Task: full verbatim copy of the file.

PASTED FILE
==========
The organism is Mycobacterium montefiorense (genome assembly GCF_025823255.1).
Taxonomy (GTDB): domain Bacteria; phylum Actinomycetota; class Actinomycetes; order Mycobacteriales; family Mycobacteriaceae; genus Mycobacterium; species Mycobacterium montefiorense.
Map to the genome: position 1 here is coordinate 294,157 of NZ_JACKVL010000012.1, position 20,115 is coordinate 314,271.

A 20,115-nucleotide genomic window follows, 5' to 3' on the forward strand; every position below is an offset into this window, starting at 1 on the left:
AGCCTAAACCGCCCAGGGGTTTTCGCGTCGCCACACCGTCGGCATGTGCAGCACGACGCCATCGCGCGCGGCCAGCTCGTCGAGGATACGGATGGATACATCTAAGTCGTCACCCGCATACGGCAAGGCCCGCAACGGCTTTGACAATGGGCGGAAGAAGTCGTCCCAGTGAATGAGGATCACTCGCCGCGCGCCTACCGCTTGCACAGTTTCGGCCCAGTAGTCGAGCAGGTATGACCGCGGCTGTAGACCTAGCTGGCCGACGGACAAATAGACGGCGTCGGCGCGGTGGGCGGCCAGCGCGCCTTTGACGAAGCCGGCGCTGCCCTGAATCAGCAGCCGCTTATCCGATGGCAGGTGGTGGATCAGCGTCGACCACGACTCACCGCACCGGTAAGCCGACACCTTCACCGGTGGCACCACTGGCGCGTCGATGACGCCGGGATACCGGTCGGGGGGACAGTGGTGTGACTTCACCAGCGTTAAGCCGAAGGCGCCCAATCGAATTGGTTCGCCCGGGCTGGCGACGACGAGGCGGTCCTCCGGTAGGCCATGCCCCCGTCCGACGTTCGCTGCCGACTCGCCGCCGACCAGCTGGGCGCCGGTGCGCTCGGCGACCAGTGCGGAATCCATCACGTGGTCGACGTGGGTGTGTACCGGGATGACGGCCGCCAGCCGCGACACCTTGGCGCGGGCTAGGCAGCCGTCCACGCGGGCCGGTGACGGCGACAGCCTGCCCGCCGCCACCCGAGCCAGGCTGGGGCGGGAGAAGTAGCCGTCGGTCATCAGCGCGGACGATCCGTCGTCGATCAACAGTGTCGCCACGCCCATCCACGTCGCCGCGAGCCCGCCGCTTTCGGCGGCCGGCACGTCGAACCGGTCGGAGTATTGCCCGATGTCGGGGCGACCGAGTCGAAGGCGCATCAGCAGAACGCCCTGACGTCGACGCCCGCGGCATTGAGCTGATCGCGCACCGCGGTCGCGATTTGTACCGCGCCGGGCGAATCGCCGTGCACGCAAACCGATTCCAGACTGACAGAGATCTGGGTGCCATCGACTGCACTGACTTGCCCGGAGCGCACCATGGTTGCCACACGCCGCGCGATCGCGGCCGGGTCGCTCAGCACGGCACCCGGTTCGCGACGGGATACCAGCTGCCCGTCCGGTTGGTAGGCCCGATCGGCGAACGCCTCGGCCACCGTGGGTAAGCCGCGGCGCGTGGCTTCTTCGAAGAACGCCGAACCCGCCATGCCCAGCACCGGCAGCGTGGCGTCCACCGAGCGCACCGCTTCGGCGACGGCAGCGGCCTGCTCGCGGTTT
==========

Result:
The organism is Mycobacterium montefiorense (genome assembly GCF_025823255.1).
Taxonomy (GTDB): domain Bacteria; phylum Actinomycetota; class Actinomycetes; order Mycobacteriales; family Mycobacteriaceae; genus Mycobacterium; species Mycobacterium montefiorense.
Map to the genome: position 1 here is coordinate 294,157 of NZ_JACKVL010000012.1, position 20,115 is coordinate 314,271.

A 20,115-nucleotide genomic window follows, 5' to 3' on the forward strand; every position below is an offset into this window, starting at 1 on the left:
AGCCTAAACCGCCCAGGGGTTTTCGCGTCGCCACACCGTCGGCATGTGCAGCACGACGCCATCGCGCGCGGCCAGCTCGTCGAGGATACGGATGGATACATCTAAGTCGTCACCCGCATACGGCAAGGCCCGCAACGGCTTTGACAATGGGCGGAAGAAGTCGTCCCAGTGAATGAGGATCACTCGCCGCGCGCCTACCGCTTGCACAGTTTCGGCCCAGTAGTCGAGCAGGTATGACCGCGGCTGTAGACCTAGCTGGCCGACGGACAAATAGACGGCGTCGGCGCGGTGGGCGGCCAGCGCGCCTTTGACGAAGCCGGCGCTGCCCTGAATCAGCAGCCGCTTATCCGATGGCAGGTGGTGGATCAGCGTCGACCACGACTCACCGCACCGGTAAGCCGACACCTTCACCGGTGGCACCACTGGCGCGTCGATGACGCCGGGATACCGGTCGGGGGGACAGTGGTGTGACTTCACCAGCGTTAAGCCGAAGGCGCCCAATCGAATTGGTTCGCCCGGGCTGGCGACGACGAGGCGGTCCTCCGGTAGGCCATGCCCCCGTCCGACGTTCGCTGCCGACTCGCCGCCGACCAGCTGGGCGCCGGTGCGCTCGGCGACCAGTGCGGAATCCATCACGTGGTCGACGTGGGTGTGTACCGGGATGACGGCCGCCAGCCGCGACACCTTGGCGCGGGCTAGGCAGCCGTCCACGCGGGCCGGTGACGGCGACAGCCTGCCCGCCGCCACCCGAGCCAGGCTGGGGCGGGAGAAGTAGCCGTCGGTCATCAGCGCGGACGATCCGTCGTCGATCAACAGTGTCGCCACGCCCATCCACGTCGCCGCGAGCCCGCCGCTTTCGGCGGCCGGCACGTCGAACCGGTCGGAGTATTGCCCGATGTCGGGGCGACCGAGTCGAAGGCGCATCAGCAGAACGCCCTGACGTCGACGCCCGCGGCATTGAGCTGATCGCGCACCGCGGTCGCGATTTGTACCGCGCCGGGCGAATCGCCGTGCACGCAAACCGATTCCAGACTGACAGAGATCTGGGTGCCATCGACTGCACTGACTTGCCCGGAGCGCACCATGGTTGCCACACGCCGCGCGATCGCGGCCGGGTCGCTCAGCACGGCACCCGGTTCGCGACGGGATACCAGCTGCCCGTCCGGTTGGTAGGCCCGATCGGCGAACGCCTCGGCCACCGTGGGTAAGCCGCGGCGCGTGGCTTCTTCGAAGAACGCCGAACCCGCCATGCCCAGCACCGGCAGCGTGGCGTCCACCGAGCGCACCGCTTCGGCGACGGCAGCGGCCTGCTCGCGGTTT